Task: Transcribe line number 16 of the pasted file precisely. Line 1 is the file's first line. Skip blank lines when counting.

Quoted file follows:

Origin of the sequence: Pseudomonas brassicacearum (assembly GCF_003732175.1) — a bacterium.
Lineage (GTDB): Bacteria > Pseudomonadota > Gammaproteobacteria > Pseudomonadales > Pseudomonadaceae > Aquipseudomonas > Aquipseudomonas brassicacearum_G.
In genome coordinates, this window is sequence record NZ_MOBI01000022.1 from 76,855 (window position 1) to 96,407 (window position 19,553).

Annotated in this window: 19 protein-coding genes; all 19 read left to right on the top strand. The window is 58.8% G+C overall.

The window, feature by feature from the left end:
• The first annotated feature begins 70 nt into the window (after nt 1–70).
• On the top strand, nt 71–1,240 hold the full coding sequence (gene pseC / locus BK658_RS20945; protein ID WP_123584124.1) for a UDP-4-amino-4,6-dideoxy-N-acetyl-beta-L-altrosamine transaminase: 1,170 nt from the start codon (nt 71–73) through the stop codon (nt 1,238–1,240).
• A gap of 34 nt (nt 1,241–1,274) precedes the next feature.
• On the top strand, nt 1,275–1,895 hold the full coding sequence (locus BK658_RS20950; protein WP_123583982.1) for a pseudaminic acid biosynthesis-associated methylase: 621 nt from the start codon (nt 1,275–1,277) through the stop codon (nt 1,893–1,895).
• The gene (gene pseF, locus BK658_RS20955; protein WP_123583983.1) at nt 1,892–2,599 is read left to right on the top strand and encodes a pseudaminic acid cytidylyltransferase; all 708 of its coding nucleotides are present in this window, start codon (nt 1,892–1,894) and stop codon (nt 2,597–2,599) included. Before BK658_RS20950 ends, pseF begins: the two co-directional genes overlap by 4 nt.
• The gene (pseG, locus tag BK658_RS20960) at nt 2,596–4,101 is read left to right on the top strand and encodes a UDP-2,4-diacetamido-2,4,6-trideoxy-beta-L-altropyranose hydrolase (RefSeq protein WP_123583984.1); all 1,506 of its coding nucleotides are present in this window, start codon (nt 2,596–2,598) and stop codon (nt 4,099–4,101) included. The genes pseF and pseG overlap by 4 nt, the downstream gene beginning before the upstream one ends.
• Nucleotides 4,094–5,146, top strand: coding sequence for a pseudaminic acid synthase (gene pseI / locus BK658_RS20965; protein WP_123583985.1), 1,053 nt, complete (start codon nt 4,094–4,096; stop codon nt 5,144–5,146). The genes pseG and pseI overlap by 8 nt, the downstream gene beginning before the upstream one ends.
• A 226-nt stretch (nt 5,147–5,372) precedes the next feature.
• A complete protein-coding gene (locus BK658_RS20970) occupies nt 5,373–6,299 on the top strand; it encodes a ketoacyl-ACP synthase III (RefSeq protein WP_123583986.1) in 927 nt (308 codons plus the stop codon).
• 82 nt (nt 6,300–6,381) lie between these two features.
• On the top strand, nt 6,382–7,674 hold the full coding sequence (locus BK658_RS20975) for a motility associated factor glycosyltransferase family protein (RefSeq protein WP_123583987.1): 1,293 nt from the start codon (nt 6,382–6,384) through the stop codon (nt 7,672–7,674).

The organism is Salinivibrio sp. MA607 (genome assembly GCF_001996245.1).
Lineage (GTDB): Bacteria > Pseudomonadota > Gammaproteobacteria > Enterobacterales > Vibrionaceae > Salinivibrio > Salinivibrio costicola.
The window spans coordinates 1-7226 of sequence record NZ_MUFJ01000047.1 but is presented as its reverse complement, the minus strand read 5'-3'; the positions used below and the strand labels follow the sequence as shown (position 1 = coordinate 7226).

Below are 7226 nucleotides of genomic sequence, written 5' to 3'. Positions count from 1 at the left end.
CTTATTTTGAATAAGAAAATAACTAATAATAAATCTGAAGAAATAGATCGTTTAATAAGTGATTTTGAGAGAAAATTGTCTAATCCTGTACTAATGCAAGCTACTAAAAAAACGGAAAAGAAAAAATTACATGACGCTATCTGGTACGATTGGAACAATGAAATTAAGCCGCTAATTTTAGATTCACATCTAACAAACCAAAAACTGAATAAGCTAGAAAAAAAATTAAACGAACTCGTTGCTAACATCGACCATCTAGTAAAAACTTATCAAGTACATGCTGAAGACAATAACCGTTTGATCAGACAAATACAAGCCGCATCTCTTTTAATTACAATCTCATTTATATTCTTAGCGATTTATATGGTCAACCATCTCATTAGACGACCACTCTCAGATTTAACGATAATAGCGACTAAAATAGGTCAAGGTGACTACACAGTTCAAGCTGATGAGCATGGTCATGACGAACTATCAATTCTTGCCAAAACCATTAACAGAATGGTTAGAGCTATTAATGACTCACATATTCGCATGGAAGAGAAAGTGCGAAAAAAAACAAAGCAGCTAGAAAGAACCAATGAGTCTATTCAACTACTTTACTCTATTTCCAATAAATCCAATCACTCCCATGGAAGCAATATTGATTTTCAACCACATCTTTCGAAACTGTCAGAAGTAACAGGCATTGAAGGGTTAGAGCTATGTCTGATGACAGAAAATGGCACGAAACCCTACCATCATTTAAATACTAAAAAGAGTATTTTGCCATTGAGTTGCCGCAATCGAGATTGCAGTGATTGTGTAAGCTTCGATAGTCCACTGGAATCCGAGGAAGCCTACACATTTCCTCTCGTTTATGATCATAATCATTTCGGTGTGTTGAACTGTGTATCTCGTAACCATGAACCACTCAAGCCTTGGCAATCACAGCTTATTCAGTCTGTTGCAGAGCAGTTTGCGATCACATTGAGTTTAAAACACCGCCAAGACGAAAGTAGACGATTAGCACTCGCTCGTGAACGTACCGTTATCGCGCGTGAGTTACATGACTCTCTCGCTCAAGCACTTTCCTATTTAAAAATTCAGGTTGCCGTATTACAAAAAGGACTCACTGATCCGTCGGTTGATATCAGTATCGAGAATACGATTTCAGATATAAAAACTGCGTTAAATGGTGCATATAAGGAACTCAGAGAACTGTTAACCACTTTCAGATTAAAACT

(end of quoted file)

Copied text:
• On the top strand, nt 6,382–7,674 hold the full coding sequence (locus BK658_RS20975) for a motility associated factor glycosyltransferase family protein (RefSeq protein WP_123583987.1): 1,293 nt from the start codon (nt 6,382–6,384) through the stop codon (nt 7,672–7,674).